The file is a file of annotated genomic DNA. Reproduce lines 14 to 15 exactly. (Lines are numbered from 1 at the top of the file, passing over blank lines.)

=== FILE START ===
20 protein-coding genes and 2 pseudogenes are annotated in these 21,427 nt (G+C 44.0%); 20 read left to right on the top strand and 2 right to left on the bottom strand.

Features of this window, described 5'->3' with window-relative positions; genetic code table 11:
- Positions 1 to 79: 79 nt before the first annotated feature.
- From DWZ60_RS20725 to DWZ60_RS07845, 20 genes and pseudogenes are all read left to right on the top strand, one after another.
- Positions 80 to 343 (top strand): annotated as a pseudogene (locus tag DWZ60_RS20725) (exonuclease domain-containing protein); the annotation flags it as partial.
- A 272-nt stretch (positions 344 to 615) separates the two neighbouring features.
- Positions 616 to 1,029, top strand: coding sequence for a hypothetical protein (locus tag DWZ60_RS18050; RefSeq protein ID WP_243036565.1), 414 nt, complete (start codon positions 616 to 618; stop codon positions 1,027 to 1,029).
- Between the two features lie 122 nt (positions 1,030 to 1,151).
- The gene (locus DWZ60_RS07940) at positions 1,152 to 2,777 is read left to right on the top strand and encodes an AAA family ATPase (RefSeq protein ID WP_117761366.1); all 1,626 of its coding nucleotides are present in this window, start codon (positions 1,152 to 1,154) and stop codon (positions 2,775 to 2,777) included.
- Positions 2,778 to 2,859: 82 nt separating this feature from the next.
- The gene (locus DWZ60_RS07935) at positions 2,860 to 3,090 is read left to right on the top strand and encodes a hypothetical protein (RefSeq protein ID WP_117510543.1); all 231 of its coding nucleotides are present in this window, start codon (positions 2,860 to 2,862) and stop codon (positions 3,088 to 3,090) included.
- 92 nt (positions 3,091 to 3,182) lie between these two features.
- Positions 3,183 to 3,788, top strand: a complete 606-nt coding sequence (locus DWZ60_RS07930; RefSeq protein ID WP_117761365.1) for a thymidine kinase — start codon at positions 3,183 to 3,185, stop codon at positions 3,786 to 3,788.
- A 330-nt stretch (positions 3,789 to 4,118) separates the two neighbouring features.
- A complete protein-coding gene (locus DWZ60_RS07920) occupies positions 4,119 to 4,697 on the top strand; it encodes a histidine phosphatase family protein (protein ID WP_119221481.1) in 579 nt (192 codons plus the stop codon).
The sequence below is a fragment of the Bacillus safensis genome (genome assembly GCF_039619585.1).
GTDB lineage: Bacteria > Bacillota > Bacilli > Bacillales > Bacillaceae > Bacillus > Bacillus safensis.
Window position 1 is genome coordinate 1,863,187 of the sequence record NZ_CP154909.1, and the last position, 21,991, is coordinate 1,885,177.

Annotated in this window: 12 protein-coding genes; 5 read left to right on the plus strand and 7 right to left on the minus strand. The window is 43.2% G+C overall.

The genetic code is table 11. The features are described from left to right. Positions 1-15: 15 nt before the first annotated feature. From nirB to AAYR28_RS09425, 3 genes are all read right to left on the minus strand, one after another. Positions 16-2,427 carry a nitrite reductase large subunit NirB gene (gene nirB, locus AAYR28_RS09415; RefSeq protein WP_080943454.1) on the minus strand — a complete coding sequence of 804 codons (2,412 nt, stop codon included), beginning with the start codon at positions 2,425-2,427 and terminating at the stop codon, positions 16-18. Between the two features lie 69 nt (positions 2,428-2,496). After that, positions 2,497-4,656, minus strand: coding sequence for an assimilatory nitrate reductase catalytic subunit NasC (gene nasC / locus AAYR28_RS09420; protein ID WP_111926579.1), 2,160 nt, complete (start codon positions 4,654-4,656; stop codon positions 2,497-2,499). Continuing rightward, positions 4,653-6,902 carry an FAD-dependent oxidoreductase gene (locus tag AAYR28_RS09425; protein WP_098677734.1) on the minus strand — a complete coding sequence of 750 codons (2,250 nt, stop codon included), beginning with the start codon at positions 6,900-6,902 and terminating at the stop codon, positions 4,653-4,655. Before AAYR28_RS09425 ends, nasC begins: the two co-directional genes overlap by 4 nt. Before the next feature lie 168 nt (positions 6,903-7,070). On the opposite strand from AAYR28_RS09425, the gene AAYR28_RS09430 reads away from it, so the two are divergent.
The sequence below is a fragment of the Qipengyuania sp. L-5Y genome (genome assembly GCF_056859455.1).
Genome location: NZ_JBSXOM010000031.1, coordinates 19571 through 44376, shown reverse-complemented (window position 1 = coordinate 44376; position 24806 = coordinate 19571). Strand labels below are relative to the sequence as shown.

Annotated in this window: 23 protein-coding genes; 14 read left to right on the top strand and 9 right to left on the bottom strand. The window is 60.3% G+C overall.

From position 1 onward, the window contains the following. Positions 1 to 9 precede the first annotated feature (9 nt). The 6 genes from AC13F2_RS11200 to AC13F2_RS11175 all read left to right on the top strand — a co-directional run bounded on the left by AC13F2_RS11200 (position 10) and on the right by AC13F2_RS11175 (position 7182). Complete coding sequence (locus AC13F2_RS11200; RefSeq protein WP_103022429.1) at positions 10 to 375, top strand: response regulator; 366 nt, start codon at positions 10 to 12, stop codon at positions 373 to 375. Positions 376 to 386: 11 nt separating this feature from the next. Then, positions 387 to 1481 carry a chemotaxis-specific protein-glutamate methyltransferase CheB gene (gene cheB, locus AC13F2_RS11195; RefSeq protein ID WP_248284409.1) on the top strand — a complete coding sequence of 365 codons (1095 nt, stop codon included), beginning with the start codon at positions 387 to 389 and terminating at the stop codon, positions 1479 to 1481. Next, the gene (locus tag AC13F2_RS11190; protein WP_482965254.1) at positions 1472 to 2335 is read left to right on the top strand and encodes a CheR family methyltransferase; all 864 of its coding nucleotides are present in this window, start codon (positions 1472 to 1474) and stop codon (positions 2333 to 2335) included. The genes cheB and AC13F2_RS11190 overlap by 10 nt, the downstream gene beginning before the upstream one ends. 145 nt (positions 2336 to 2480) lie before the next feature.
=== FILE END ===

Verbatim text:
- A 330-nt stretch (positions 3,789 to 4,118) separates the two neighbouring features.
- A complete protein-coding gene (locus DWZ60_RS07920) occupies positions 4,119 to 4,697 on the top strand; it encodes a histidine phosphatase family protein (protein ID WP_119221481.1) in 579 nt (192 codons plus the stop codon).